How do carbon graphite insoles affect gait?
Part 1 – Legs and levers
A common question that we hear from customers is whether a carbon graphite shoe insole can be used as a single shoe solution or should they purchase as a pair to balance gait. Does a single carbon graphite insert effect gait in a detrimental way? Let’s take a closer look at carbon graphite shoe inserts and their effect on gait.
How do carbon graphite shoe insoles affect the lever mechanics of the lower extremity?
Walking can be described as a controlled forward fall, regulated by a lever arm we know as the leg, ankle, and foot. Levers typically include three parts; the effort arm, the resistance arm, and the fulcrum. In this example, the leg is the effort arm, primarily dominated by the function of the soleus muscle. The foot becomes the resistance arm of the lever where the biomechanical force generated by the effort arm is manifested. The ankle is the fulcrum, the hinge that translates the force generated by the effort arm to the resistance arm to create work. We call this work walking.
In the leg, the soleus muscle is the slow twitch muscle that dominates the effort arm and acts to decelerate the forward motion of the tibia as it moves forward over the foot during the stance phase of gait. During stance phase, the soleus muscle is undergoing eccentric muscle contraction – providing force while lengthening.
How does a carbon graphite shoe insert effect the lever mechanic of the lower extremity?
Think of carbon graphite inserts as a brace for the foot much akin to a rigid shank in the shoe – the shank being the portion of the shoe extending from the heel to the ball of the foot. A carbon graphite shoe insert is intentionally used to stiffen the shank. Referring back to lever mechanics, use of a carbon graphite insert effectively lengthens the resistance arm of this lever. Lengthening the resistance arm increases the power of the entire lever. The result becomes:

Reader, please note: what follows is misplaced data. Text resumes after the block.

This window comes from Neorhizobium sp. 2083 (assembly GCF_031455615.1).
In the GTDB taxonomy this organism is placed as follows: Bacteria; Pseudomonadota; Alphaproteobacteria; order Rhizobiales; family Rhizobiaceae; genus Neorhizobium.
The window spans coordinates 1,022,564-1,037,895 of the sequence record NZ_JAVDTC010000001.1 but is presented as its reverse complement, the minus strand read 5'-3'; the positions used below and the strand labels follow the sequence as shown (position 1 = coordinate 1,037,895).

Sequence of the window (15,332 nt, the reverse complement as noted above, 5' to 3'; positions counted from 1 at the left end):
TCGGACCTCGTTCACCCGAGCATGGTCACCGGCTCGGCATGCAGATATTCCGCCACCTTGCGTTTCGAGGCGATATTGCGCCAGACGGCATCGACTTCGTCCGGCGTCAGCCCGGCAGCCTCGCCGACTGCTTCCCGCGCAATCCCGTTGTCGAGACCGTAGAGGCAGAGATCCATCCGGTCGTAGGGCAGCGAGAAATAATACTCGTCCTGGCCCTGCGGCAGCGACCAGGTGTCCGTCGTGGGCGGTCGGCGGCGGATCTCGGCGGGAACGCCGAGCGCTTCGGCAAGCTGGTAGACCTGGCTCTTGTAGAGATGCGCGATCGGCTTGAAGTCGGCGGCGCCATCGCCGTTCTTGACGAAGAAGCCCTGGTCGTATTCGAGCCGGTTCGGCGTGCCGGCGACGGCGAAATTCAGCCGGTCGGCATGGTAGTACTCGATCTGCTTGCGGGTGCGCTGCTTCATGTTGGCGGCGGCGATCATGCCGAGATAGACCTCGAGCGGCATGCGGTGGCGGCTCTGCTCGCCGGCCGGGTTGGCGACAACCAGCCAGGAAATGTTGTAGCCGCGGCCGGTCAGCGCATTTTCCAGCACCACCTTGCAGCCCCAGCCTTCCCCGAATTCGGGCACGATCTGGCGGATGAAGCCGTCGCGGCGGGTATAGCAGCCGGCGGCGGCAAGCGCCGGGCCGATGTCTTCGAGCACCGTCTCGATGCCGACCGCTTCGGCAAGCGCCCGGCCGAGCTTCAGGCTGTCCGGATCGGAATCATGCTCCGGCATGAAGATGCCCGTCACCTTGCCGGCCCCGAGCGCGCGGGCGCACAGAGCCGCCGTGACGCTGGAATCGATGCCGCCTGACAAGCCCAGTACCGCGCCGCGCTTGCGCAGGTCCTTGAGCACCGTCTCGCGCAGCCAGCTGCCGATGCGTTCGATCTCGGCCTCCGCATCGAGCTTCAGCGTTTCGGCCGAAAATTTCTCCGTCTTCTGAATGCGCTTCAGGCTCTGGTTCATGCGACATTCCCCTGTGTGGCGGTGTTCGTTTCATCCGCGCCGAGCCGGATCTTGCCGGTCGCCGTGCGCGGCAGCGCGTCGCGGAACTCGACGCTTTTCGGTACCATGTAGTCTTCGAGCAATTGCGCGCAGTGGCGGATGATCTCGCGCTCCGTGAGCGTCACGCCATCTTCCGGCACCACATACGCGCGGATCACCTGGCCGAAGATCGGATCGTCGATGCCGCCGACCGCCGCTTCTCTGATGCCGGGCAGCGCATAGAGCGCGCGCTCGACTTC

- Increased duration of the stance phase of gait
- Increased force to the forefoot at the toe-off phase of gait
- Empowerment of the soleus muscle (increased duration and amount of eccentric contraction)
- Increased mechanical load applied to the lower leg, knee and upper leg
- Increased mechanical load applied to the hip and lumbar spine
Lengthening of the resistance arm can indeed result in increased load applied to the leg, hip, and back. Lengthening the resistance arm can also result in prolonging the stance phase of gait, decrease propulsion at toe-off and result in steppage gait. Steppage gait describes lifting of the foot rather than actively pushing off with the ball of the foot.
Are these mechanical changes caused by a carbon graphite shoe insert necessarily a bad thing? Are they detrimental to gait? In some respects, yes. But these changes in gait are often off-set by use of what's called a forefoot rocker.